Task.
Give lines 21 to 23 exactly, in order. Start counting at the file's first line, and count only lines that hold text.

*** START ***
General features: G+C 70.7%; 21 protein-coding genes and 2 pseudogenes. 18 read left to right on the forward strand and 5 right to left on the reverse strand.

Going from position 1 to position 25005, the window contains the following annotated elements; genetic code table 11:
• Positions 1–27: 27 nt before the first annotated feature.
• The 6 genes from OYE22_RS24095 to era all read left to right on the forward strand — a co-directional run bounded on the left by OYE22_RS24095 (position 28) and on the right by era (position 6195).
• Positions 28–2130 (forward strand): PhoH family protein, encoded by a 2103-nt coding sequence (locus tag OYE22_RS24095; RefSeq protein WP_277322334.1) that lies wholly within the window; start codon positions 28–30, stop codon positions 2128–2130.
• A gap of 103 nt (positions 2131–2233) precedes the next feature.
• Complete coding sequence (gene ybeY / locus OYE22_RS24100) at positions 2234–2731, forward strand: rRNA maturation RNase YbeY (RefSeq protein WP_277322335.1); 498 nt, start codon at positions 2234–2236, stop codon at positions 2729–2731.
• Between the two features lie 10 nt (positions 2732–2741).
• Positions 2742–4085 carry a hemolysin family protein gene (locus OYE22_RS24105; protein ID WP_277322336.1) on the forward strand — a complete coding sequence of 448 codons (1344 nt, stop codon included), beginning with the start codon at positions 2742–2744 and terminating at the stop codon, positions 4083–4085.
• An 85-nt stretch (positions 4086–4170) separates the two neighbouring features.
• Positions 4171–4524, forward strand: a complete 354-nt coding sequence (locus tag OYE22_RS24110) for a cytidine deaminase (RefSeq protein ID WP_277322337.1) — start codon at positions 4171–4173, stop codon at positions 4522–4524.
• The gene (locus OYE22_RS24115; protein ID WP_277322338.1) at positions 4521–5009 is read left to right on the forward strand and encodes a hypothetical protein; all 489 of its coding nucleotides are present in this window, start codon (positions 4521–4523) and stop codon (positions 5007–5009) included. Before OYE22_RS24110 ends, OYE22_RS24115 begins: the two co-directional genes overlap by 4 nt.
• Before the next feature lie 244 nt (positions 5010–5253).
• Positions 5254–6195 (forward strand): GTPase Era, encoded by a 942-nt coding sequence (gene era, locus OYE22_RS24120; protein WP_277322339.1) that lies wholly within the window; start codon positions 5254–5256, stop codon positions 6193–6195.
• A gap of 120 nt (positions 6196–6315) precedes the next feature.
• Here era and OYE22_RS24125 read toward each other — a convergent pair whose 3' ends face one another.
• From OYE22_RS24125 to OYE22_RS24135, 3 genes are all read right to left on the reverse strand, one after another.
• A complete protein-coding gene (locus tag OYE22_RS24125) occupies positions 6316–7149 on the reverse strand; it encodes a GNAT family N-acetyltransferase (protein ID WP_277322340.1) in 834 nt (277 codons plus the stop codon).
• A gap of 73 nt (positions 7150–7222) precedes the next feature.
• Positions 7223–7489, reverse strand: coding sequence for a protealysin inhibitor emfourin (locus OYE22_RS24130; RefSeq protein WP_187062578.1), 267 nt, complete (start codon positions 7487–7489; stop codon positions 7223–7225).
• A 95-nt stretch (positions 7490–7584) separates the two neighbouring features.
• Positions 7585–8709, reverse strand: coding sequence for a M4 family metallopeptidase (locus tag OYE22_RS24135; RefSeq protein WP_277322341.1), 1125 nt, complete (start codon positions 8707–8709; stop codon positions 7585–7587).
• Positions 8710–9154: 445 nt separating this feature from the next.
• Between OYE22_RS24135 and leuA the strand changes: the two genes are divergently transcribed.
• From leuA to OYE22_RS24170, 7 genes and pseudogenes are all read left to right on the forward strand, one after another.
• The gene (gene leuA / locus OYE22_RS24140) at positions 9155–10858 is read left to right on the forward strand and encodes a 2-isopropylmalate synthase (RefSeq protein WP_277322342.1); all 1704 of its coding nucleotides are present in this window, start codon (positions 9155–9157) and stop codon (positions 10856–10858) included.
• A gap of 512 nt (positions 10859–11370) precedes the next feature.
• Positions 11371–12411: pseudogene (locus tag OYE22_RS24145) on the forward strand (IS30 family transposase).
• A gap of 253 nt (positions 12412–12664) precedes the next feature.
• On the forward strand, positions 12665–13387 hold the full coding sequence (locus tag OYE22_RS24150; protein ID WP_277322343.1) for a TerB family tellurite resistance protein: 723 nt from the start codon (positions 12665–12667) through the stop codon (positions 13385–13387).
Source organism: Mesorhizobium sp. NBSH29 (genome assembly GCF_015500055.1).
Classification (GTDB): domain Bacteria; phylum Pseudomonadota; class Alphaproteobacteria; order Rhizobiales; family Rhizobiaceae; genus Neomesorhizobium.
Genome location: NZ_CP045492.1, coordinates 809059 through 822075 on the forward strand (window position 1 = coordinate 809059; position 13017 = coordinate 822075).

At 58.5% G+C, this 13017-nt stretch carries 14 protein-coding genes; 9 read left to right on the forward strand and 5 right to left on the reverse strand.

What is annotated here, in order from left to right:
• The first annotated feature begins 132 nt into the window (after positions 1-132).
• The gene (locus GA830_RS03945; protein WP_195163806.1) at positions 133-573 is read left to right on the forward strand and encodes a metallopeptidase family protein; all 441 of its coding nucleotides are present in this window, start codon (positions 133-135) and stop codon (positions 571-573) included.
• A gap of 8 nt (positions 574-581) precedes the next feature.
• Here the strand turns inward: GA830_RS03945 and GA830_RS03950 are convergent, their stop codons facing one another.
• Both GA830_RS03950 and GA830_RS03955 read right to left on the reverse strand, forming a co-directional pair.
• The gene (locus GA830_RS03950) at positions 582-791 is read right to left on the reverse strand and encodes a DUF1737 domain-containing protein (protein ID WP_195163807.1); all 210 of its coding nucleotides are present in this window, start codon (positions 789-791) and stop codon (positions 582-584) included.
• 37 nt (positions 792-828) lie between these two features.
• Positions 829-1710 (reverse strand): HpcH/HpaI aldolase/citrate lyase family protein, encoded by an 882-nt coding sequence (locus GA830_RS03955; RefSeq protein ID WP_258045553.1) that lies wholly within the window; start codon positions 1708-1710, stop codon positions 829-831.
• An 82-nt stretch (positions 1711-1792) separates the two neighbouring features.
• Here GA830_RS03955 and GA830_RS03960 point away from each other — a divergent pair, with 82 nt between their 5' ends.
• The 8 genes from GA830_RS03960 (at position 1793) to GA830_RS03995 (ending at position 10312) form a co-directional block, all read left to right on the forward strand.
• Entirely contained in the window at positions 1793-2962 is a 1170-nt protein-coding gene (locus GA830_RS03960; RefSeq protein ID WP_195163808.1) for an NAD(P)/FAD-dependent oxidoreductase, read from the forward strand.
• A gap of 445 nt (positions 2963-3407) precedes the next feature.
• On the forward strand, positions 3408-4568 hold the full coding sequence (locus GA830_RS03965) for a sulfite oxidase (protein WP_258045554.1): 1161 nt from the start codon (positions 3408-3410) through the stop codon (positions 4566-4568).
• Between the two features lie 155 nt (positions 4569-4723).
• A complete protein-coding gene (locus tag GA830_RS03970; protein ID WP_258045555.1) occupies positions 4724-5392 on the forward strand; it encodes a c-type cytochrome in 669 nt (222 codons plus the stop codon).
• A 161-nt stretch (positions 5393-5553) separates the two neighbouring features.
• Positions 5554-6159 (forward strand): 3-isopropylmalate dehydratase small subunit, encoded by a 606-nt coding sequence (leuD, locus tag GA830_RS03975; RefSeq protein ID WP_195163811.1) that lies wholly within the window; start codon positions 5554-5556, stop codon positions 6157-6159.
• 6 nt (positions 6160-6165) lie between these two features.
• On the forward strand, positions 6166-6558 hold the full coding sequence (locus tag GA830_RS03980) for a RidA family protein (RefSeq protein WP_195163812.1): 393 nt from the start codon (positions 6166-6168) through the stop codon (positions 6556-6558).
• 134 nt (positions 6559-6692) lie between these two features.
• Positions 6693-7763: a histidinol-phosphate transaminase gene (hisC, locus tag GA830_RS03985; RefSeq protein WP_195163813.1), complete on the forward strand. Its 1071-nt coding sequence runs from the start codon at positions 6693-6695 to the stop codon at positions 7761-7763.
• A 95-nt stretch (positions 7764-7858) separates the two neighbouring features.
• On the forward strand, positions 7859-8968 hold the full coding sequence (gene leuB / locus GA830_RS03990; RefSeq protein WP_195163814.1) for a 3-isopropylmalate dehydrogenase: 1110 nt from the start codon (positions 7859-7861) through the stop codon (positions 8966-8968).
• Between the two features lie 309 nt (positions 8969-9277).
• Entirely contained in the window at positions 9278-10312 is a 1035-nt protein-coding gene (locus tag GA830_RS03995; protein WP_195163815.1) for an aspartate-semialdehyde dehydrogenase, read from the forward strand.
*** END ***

• A 95-nt stretch (positions 7490–7584) separates the two neighbouring features.
• Positions 7585–8709, reverse strand: coding sequence for a M4 family metallopeptidase (locus tag OYE22_RS24135; RefSeq protein WP_277322341.1), 1125 nt, complete (start codon positions 8707–8709; stop codon positions 7585–7587).
• Positions 8710–9154: 445 nt separating this feature from the next.